The real message here is that there is no such thing as a morally neutral political or economic decision; and the first decision any demos must make is the process it will use for making subsequent decisions. In a directly participative, consensual system, we all have the opportunity to apply our own moral reasoning before a binding decision is made. Under guardianism, we do not.
At the end of the day, we must ask ourselves: If the knowledge and skills of collaborative self-governance can be learned by virtually anyone, and if anyone otherwise qualified to be a member of a demos may potentially serve as, or become, a political or economic guardian, is it moral, wise, or natural to prevent the entire demos from being so educated and empowered? Is it any more moral, wise, or in keeping with human nature to pick a few of our number to act as our parents–even though we have long outgrown our need for parents–than it would be to keep otherwise healthy and intelligent adults locked forever in their parents’ house?
If the answer to either of these questions is no, then we have sealed the fate of guardianism. Knowledge, especially complex knowledge, can’t be centralized and monopolized forever, let alone in the age of computers, the Internet, mass communications, and widespread public education. In fact, the usefulness of knowledge depends more and more on the cooperation of individuals and groups networked throughout society–organs within a macro-organism–to generate, replicate, mutate, and employ each bit of information until their various contributions create something new and better. Our guardians know that their biggest asset has always been our ignorance and isolation. The longer we consent, even tacitly, to the idea that democratic knowledge should be rationed to, and practiced by, only a privileged few, the longer we will languish in the prison of our own making.
- 70. Barber, Benjamin R. An Aristocracy of Everyone: The Politics of Education and the Future of America. New York: Oxford University Press. 1992. 210.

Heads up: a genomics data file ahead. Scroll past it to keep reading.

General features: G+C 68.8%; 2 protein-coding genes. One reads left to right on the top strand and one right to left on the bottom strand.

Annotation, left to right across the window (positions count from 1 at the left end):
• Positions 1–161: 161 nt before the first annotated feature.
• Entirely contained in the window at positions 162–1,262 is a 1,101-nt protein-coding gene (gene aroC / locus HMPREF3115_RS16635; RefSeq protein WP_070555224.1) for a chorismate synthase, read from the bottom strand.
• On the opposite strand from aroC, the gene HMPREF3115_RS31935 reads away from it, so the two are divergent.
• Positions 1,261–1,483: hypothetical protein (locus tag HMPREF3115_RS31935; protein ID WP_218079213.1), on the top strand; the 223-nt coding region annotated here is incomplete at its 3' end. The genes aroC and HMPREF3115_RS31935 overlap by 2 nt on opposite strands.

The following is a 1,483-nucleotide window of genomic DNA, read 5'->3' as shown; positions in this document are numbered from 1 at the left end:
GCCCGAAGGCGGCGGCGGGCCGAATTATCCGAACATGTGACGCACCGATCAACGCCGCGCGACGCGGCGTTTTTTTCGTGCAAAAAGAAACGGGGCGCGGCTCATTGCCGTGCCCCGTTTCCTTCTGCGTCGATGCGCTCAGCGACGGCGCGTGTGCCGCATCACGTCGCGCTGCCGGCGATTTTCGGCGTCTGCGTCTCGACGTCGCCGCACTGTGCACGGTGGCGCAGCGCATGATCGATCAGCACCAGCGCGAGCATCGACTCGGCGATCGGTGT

- 71. Rousseau. Emile. 85.
- 72. Barber, 213.
- 73. Habermas, Jurgen. Between Facts and Norms: Contributions to a Discourse Theory of Law and Democracy. Cambridge, Mass.: The MIT Press. 1966.
- 74. Heilbroner. Nature and Logic. 21.
- 75. Barber. 215.
- 76. Sizer, Theodore. Horace’s School: Redesigning the American High School. New York: Houghten Mifflin. 1991.
- 77. McGrath, William B. The Heart Does Not Speak English. Phoenix: O’Sullivan Woodside & Co./Camelback Hospital. 1975. 120-122.
- 78. Wilson, James Q. The Moral Sense. New York: The Free Press. 1993. 106.
- 79. Bellah, Robert, et. al. Habits of the Heart. 150.
- 80. Eliot. What’s Going On in There? 384.
- 81. Mount, Ferdinand. The Subversive Family: An Alternative History of Love and Marriage. New York: The Free Press. 1992.
- 82. Putnam, Robert D. Bowling Alone: The Collapse and Revival of American Community. New York: Simon and Schuster. 1999.
- 83. Smith, Hedrick. The New Russians. New York: Random House. 1992.
- 84. According to Princeton professor Stephen Kotkin, the communist elites of the 1980s largely re-emerged in the 1990s as the business and political leaders of the new Russian Commonwealth of Independent States. “...The larger truth about 1991,” he says, “was that the ‘triumph’ of democracy involved a bid for power by Russian republic officials.” (Kotkin, Stephen. Armageddon Averted: The Soviet Collapse, 1970-2000. New York: Oxford University Press. 2000.)
- 85. Bowles, Samuel, and Gintis, Herbert. Democracy & Capitalism: Property, Community, and the Contradictions of Modern Social Thought. New York: Basic Books. 1986.
- 86. Kohlberg, Lawrence. The Philosophy of Moral Development: Moral Stages and the Idea of Justice. New York: Harper & Row. 1981.